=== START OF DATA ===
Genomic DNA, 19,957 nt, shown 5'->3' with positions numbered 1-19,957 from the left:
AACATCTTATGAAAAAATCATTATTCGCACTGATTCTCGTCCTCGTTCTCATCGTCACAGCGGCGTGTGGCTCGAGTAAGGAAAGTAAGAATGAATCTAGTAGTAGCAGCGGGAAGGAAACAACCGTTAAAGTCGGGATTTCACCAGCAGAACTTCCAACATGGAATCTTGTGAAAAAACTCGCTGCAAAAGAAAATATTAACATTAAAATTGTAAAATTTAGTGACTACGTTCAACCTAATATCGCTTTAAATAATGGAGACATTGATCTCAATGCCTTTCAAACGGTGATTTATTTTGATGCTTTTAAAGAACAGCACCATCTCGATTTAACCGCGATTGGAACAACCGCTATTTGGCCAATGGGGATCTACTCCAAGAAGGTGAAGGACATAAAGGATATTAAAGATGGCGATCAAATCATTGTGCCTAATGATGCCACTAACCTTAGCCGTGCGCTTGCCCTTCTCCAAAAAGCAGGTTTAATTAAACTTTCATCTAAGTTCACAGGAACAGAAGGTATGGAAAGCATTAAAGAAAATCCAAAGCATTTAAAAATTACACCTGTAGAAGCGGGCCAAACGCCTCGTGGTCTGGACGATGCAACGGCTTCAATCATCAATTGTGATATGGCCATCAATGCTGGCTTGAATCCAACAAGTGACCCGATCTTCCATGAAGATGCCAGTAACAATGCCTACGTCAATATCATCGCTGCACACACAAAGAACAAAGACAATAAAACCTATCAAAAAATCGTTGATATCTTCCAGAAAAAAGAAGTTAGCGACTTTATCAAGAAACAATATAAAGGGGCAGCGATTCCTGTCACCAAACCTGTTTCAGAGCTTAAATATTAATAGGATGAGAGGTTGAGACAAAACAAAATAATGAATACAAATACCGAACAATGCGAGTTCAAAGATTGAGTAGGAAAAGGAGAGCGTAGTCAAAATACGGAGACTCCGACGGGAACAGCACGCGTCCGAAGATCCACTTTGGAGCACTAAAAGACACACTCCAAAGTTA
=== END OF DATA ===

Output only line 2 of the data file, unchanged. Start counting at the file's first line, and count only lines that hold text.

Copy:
AACATCTTATGAAAAAATCATTATTCGCACTGATTCTCGTCCTCGTTCTCATCGTCACAGCGGCGTGTGGCTCGAGTAAGGAAAGTAAGAATGAATCTAGTAGTAGCAGCGGGAAGGAAACAACCGTTAAAGTCGGGATTTCACCAGCAGAACTTCCAACATGGAATCTTGTGAAAAAACTCGCTGCAAAAGAAAATATTAACATTAAAATTGTAAAATTTAGTGACTACGTTCAACCTAATATCGCTTTAAATAATGGAGACATTGATCTCAATGCCTTTCAAACGGTGATTTATTTTGATGCTTTTAAAGAACAGCACCATCTCGATTTAACCGCGATTGGAACAACCGCTATTTGGCCAATGGGGATCTACTCCAAGAAGGTGAAGGACATAAAGGATATTAAAGATGGCGATCAAATCATTGTGCCTAATGATGCCACTAACCTTAGCCGTGCGCTTGCCCTTCTCCAAAAAGCAGGTTTAATTAAACTTTCATCTAAGTTCACAGGAACAGAAGGTATGGAAAGCATTAAAGAAAATCCAAAGCATTTAAAAATTACACCTGTAGAAGCGGGCCAAACGCCTCGTGGTCTGGACGATGCAACGGCTTCAATCATCAATTGTGATATGGCCATCAATGCTGGCTTGAATCCAACAAGTGACCCGATCTTCCATGAAGATGCCAGTAACAATGCCTACGTCAATATCATCGCTGCACACACAAAGAACAAAGACAATAAAACCTATCAAAAAATCGTTGATATCTTCCAGAAAAAAGAAGTTAGCGACTTTATCAAGAAACAATATAAAGGGGCAGCGATTCCTGTCACCAAACCTGTTTCAGAGCTTAAATATTAATAGGATGAGAGGTTGAGACAAAACAAAATAATGAATACAAATACCGAACAATGCGAGTTCAAAGATTGAGTAGGAAAAGGAGAGCGTAGTCAAAATACGGAGACTCCGACGGGAACAGCACGCGTCCGAAGATCCACTTTGGAGCACTAAAAGACACACTCCAAAGTTA